Then there’s the difficult question that attends all attempts to conserve traditional ways of doing things. Is it really worth it? For example, the process of making “kishk, kashk, or keşk (and many other names)” is incredibly involved and is very clearly a clever way of preserving milk (in most versions) and grain to make a nutritious, long-lived product that can be easily transported. The article notes:
Although kishk continues to be present in many places, what has been lost are the local practices and micro-organisms, that would make kishk reflect the terroir and thus vary from one region to another, in the same way products such as cheese and wine vary by geography in Italy and France.
I’d like to know more about kishk connoisseurship before fretting too much about the loss of potential kishk terroir. Even more, I’d like to suggest that instead of worrying about the loss of an archaic means of production, kishk lovers (and producers) in Egypt take a look at one of the most interesting papers from this year’s Dublin Gastronomy Symposium.
Tarhana: An Anatolian Food Concept as a Promising Idea for the Future, by Nilhan Aras and Aylin Öney Tan, examined in depth the past and future of tarhana, a fermented food originally made of yoghurt and wheat berries, which sounds to me a whole lot like kishk. Rather than lamenting the loss of “traditional” tarhana, they point out its potential as an exciting, innovative and climate-friendly food for the future. Bring it on.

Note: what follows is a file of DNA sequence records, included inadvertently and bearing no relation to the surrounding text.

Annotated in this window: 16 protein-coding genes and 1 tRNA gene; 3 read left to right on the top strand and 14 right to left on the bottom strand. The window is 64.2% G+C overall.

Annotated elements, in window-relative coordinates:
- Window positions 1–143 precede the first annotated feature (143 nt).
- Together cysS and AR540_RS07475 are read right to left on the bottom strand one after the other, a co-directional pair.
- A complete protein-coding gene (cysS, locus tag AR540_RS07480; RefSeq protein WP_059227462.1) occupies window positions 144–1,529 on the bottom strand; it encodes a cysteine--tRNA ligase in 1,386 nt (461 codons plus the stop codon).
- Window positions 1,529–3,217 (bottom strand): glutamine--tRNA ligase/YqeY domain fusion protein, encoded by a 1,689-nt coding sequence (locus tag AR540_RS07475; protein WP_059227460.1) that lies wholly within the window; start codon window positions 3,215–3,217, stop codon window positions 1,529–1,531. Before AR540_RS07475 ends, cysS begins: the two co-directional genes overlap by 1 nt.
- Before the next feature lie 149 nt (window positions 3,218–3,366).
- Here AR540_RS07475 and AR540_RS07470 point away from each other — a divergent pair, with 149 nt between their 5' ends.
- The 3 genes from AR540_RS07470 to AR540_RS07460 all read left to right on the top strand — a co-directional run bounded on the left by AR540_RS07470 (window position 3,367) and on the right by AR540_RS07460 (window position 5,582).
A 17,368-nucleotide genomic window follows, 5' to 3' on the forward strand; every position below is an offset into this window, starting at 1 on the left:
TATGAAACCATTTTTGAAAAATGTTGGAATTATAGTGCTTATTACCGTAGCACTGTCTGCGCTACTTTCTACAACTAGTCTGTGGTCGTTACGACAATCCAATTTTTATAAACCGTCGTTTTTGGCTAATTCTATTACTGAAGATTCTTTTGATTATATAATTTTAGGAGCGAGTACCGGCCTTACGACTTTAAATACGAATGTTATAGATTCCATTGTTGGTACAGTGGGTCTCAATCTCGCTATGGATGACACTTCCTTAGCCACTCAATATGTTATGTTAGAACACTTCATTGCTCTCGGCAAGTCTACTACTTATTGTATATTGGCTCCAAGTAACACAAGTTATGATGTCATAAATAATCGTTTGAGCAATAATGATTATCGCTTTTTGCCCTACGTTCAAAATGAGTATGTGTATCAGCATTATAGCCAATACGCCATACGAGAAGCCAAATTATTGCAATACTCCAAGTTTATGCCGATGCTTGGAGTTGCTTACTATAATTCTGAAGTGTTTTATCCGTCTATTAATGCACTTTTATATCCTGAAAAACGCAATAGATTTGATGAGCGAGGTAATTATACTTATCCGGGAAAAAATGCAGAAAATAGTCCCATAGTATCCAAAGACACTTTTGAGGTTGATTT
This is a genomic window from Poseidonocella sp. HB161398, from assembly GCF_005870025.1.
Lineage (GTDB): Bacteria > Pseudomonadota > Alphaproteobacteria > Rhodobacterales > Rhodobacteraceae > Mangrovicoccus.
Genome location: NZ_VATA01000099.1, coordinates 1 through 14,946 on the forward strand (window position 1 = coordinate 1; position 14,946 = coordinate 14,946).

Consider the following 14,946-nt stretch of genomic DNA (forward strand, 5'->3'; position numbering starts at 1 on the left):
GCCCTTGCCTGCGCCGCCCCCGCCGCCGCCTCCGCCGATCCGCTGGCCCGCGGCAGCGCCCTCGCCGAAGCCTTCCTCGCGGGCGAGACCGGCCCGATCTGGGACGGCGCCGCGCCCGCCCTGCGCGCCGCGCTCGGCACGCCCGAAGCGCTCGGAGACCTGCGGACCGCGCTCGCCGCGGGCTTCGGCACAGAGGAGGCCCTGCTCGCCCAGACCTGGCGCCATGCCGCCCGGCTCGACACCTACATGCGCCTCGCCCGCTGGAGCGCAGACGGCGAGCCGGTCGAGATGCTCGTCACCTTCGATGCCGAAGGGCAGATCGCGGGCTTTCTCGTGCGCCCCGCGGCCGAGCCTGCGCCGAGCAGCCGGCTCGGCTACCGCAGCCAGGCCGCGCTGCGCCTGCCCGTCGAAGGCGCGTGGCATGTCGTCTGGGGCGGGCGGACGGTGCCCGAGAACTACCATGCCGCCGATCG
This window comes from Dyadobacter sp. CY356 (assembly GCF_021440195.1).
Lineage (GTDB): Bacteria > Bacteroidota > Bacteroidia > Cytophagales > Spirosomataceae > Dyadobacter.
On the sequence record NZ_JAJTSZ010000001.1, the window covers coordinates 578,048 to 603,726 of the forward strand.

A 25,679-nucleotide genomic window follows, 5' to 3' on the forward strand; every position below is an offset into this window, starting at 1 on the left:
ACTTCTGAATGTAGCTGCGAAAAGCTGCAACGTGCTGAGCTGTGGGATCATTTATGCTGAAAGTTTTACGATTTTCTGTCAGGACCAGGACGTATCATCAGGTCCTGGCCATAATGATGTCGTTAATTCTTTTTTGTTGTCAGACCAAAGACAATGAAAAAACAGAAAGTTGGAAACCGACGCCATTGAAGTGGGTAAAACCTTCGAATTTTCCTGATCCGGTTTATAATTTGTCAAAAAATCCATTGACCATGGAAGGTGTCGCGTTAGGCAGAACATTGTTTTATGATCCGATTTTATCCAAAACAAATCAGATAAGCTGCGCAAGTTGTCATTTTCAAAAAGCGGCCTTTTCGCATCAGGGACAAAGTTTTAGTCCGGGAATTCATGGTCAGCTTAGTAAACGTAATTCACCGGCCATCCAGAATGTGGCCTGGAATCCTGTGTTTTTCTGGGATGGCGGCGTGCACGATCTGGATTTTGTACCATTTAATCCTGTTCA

This year, for obvious reasons, we could not enjoy one of my absolute favourite summertime treats: a giant bucket of blue crabs with a cooler full of beer and a handy outdoor shower for cleaning up afterwards. The crabs are liberally coated with Old Bay Seasoning, and for years I had no idea there was any alternative, so it was a treat to read Fish Peppers in Chesapeake Bay Magazine.
The gist of the story is that the fish pepper arose, probably around Baltimore, Maryland, some time around the 1870s as a mutant of a serrano pepper. Its leaves are splotched with white patches, and the immature seed pod is usually white. “Harvested at this mild, early stage,” the article explains, “it added an invisible kick to cream-based seafood sauces and soup — the ultimate secret ingredient.”
Fish pepper was originally rediscovered by William Woys Weaver, who found the seeds in his grandfather’s freezer. (The article explains how they came to be there.) That means that I must, in fact, have known about fish peppers all along, because it’s right there in Weaver’s book Heirloom Vegetable Gardening, which I read from cover to cover when it came out. Like so many endangered foods, though, out of sight is out of mind. Next year, dv, I’ll make an effort to taste it.
As ever, always happy to hear what you think.
Ficus sycomorus photo by Bernard Dupont (CC BY-SA 2.0)
Fish pepper photos from Smithsonian Magazine